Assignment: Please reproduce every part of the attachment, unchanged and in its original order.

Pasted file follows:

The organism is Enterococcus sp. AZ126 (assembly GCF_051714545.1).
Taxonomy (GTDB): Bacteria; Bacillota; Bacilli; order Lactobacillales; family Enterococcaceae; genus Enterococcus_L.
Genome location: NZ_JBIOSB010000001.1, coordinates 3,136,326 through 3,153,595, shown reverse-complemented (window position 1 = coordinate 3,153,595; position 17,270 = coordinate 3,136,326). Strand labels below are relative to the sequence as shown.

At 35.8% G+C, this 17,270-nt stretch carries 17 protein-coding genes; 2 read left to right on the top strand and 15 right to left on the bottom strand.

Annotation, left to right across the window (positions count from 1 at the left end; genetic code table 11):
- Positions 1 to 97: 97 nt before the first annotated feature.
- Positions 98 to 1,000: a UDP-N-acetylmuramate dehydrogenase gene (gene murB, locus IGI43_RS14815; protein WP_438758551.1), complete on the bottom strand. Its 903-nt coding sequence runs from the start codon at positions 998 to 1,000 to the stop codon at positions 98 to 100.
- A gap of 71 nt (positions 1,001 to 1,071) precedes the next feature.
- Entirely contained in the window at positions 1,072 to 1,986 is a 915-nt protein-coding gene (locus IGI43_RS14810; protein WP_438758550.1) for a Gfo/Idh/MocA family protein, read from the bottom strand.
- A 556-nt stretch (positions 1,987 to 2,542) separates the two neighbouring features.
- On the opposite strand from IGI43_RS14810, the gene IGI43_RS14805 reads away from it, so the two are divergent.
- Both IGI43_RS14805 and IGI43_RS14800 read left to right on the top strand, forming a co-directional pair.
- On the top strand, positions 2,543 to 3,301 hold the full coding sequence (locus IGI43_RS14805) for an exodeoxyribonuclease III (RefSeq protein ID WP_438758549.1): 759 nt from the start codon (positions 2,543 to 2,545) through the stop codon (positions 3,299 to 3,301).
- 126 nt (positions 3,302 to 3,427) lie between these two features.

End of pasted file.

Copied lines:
The organism is Enterococcus sp. AZ126 (assembly GCF_051714545.1).
Taxonomy (GTDB): Bacteria; Bacillota; Bacilli; order Lactobacillales; family Enterococcaceae; genus Enterococcus_L.
Genome location: NZ_JBIOSB010000001.1, coordinates 3,136,326 through 3,153,595, shown reverse-complemented (window position 1 = coordinate 3,153,595; position 17,270 = coordinate 3,136,326). Strand labels below are relative to the sequence as shown.

At 35.8% G+C, this 17,270-nt stretch carries 17 protein-coding genes; 2 read left to right on the top strand and 15 right to left on the bottom strand.

Annotation, left to right across the window (positions count from 1 at the left end; genetic code table 11):
- Positions 1 to 97: 97 nt before the first annotated feature.
- Positions 98 to 1,000: a UDP-N-acetylmuramate dehydrogenase gene (gene murB, locus IGI43_RS14815; protein WP_438758551.1), complete on the bottom strand. Its 903-nt coding sequence runs from the start codon at positions 998 to 1,000 to the stop codon at positions 98 to 100.
- A gap of 71 nt (positions 1,001 to 1,071) precedes the next feature.
- Entirely contained in the window at positions 1,072 to 1,986 is a 915-nt protein-coding gene (locus IGI43_RS14810; protein WP_438758550.1) for a Gfo/Idh/MocA family protein, read from the bottom strand.
- A 556-nt stretch (positions 1,987 to 2,542) separates the two neighbouring features.
- On the opposite strand from IGI43_RS14810, the gene IGI43_RS14805 reads away from it, so the two are divergent.
- Both IGI43_RS14805 and IGI43_RS14800 read left to right on the top strand, forming a co-directional pair.
- On the top strand, positions 2,543 to 3,301 hold the full coding sequence (locus IGI43_RS14805) for an exodeoxyribonuclease III (RefSeq protein ID WP_438758549.1): 759 nt from the start codon (positions 2,543 to 2,545) through the stop codon (positions 3,299 to 3,301).
- 126 nt (positions 3,302 to 3,427) lie between these two features.